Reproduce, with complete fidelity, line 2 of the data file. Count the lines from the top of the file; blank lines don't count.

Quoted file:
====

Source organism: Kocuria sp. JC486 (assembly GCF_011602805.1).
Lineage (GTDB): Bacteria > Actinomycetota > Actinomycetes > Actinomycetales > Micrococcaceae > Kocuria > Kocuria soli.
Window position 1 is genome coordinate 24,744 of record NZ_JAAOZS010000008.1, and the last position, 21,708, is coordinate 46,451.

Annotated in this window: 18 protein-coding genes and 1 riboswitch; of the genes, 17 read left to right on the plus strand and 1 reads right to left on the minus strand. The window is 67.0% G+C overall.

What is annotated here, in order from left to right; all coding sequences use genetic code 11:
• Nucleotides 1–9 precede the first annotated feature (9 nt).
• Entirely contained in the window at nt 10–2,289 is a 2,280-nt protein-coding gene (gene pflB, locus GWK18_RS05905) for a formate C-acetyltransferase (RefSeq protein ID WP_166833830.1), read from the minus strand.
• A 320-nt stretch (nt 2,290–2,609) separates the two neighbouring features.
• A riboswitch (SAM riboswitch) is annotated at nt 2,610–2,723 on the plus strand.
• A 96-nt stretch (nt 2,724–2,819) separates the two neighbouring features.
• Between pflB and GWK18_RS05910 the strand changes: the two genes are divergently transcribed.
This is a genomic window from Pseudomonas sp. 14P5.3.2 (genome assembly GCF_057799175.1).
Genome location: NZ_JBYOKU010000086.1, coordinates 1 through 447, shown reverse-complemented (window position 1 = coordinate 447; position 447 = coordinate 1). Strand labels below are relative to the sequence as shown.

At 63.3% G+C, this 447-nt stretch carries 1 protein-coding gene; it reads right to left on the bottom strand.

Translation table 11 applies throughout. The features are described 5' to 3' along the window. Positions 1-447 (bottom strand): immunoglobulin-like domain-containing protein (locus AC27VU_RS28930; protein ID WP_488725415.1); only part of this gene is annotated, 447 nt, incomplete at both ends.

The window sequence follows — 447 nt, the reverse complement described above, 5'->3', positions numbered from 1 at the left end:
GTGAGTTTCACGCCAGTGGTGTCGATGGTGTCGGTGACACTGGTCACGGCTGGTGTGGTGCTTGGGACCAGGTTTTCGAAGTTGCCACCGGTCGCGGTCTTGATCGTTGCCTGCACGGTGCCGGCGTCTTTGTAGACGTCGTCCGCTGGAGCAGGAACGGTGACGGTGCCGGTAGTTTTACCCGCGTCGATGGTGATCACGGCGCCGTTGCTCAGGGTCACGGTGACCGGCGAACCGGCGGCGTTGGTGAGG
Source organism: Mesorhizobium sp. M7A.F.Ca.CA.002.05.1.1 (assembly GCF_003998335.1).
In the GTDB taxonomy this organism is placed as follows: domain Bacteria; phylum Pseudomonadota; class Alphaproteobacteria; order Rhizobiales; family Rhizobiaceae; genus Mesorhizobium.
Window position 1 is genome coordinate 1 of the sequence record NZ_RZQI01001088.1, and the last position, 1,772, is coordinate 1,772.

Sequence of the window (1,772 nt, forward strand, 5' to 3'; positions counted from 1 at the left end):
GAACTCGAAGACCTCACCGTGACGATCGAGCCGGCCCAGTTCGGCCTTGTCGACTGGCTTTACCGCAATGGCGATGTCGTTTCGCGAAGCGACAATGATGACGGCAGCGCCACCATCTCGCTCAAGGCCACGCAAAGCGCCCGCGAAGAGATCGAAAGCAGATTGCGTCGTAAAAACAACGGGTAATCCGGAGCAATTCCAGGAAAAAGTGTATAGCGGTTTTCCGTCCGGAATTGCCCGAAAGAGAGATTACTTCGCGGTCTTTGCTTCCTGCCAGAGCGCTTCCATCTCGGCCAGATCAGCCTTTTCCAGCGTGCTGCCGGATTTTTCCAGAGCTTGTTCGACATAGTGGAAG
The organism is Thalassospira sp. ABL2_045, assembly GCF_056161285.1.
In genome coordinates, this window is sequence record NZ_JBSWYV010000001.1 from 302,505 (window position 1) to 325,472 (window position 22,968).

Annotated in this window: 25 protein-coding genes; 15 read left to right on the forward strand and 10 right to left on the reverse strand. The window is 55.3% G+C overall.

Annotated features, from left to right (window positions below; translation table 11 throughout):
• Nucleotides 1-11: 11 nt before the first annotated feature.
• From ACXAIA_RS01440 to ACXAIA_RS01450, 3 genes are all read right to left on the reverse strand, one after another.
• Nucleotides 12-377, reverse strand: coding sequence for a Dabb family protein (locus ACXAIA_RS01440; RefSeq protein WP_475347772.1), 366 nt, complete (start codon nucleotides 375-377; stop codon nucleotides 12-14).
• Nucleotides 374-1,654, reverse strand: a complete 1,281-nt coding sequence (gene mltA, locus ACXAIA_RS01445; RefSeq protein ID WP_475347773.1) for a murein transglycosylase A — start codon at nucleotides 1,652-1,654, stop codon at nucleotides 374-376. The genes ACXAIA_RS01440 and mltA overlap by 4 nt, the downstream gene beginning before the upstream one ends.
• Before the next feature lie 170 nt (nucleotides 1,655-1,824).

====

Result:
Lineage (GTDB): Bacteria > Actinomycetota > Actinomycetes > Actinomycetales > Micrococcaceae > Kocuria > Kocuria soli.